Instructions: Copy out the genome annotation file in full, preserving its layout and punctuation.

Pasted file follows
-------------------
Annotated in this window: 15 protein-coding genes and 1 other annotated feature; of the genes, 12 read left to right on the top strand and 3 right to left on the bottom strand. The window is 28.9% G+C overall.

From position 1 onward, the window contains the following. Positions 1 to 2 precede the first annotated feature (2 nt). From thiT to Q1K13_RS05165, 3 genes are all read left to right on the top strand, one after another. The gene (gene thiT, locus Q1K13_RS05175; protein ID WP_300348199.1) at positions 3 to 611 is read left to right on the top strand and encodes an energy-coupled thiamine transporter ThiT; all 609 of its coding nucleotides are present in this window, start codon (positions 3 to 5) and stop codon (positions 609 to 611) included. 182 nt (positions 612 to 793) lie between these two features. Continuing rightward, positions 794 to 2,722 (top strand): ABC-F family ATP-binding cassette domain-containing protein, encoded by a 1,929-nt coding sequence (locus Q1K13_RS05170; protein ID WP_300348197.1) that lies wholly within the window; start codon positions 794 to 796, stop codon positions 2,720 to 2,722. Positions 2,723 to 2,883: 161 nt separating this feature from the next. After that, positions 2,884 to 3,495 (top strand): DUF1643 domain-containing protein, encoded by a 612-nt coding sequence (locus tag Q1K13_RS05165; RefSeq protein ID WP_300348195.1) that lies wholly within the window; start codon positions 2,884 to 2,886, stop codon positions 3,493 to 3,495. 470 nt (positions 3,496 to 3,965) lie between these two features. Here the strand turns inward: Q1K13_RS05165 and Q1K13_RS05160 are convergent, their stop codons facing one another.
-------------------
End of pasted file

Annotated in this window: 15 protein-coding genes and 1 other annotated feature; of the genes, 12 read left to right on the top strand and 3 right to left on the bottom strand. The window is 28.9% G+C overall.

From position 1 onward, the window contains the following. Positions 1 to 2 precede the first annotated feature (2 nt). From thiT to Q1K13_RS05165, 3 genes are all read left to right on the top strand, one after another. The gene (gene thiT, locus Q1K13_RS05175; protein ID WP_300348199.1) at positions 3 to 611 is read left to right on the top strand and encodes an energy-coupled thiamine transporter ThiT; all 609 of its coding nucleotides are present in this window, start codon (positions 3 to 5) and stop codon (positions 609 to 611) included. 182 nt (positions 612 to 793) lie between these two features. Continuing rightward, positions 794 to 2,722 (top strand): ABC-F family ATP-binding cassette domain-containing protein, encoded by a 1,929-nt coding sequence (locus Q1K13_RS05170; protein ID WP_300348197.1) that lies wholly within the window; start codon positions 794 to 796, stop codon positions 2,720 to 2,722. Positions 2,723 to 2,883: 161 nt separating this feature from the next. After that, positions 2,884 to 3,495 (top strand): DUF1643 domain-containing protein, encoded by a 612-nt coding sequence (locus tag Q1K13_RS05165; RefSeq protein ID WP_300348195.1) that lies wholly within the window; start codon positions 2,884 to 2,886, stop codon positions 3,493 to 3,495. 470 nt (positions 3,496 to 3,965) lie between these two features. Here the strand turns inward: Q1K13_RS05165 and Q1K13_RS05160 are convergent, their stop codons facing one another.